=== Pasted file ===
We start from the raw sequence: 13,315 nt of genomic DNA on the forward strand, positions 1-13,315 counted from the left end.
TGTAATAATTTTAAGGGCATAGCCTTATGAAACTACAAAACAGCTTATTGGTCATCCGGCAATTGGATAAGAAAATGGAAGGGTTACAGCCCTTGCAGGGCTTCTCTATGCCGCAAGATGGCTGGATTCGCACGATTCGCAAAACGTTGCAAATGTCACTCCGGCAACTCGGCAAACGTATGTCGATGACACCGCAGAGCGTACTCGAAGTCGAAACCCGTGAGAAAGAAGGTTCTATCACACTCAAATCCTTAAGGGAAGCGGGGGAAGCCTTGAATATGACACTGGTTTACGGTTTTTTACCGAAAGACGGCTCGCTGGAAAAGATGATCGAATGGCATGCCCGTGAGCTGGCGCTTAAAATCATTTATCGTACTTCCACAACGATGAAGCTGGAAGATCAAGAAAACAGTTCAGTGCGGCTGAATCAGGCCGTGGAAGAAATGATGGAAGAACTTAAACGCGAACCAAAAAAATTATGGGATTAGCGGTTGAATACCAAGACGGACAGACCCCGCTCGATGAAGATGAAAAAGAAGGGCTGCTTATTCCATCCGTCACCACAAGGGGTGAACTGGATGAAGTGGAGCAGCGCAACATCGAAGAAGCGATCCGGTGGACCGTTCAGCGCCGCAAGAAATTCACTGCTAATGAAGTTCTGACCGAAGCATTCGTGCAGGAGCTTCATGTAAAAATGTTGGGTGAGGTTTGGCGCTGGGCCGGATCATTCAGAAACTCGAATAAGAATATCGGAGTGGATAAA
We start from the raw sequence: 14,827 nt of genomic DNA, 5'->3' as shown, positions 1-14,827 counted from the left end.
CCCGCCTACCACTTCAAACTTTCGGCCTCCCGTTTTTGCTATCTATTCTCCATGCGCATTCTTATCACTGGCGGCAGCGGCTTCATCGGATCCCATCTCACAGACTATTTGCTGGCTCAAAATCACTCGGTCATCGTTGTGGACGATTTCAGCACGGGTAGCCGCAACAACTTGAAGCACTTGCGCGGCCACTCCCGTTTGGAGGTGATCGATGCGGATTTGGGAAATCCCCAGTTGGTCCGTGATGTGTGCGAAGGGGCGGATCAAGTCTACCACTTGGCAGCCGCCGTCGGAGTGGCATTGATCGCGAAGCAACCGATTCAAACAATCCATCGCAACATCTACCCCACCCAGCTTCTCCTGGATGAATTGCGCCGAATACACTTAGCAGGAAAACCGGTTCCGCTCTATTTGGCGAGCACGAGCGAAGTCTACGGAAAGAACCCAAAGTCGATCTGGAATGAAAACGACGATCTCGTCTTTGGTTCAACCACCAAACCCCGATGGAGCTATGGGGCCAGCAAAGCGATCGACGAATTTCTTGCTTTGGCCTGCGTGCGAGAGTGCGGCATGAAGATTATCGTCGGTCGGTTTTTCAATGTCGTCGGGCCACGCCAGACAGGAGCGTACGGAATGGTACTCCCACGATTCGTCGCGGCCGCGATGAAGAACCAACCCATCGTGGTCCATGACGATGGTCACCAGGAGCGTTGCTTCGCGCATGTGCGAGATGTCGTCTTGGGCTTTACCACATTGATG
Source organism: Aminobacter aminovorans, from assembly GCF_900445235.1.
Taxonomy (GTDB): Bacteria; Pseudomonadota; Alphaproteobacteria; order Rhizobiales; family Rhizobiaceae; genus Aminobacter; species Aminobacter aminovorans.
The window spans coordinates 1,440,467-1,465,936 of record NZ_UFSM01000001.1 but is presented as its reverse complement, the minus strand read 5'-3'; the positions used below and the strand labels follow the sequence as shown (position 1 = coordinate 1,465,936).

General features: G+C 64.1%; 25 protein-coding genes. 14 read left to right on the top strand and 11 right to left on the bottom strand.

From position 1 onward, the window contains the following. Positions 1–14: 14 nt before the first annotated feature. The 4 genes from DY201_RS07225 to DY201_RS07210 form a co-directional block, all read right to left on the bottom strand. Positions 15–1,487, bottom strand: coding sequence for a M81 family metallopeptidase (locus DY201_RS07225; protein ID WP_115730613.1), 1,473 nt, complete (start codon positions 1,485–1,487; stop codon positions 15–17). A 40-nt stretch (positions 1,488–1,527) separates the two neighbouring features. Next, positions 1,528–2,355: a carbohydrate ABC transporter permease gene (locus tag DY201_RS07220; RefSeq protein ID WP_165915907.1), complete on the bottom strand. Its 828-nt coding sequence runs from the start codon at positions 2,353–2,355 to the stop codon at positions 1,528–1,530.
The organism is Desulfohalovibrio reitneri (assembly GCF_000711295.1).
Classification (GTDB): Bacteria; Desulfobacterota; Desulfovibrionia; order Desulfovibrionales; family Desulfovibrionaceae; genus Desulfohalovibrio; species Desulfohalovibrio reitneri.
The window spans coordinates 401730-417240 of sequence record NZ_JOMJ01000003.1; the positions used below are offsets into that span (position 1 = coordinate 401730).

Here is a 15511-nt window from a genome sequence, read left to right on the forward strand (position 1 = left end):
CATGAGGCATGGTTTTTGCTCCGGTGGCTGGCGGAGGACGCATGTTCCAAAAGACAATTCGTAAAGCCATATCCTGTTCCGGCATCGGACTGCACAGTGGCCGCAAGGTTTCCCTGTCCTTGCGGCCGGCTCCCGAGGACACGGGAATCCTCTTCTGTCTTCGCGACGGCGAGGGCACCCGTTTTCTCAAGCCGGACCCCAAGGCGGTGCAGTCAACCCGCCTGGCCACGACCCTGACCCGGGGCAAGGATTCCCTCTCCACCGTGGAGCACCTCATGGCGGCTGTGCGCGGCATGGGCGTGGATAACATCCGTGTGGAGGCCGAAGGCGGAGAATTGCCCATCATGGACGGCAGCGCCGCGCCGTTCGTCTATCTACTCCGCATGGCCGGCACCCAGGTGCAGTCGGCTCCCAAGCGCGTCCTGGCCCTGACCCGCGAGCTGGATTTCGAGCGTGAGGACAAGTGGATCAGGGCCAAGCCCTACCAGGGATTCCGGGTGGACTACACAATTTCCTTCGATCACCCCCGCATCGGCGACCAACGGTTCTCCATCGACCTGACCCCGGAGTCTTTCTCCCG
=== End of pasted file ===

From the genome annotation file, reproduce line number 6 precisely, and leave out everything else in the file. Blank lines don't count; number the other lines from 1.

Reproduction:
Taxonomy (GTDB): Bacteria; Pseudomonadota; Alphaproteobacteria; order Rhizobiales; family Rhizobiaceae; genus Aminobacter; species Aminobacter aminovorans.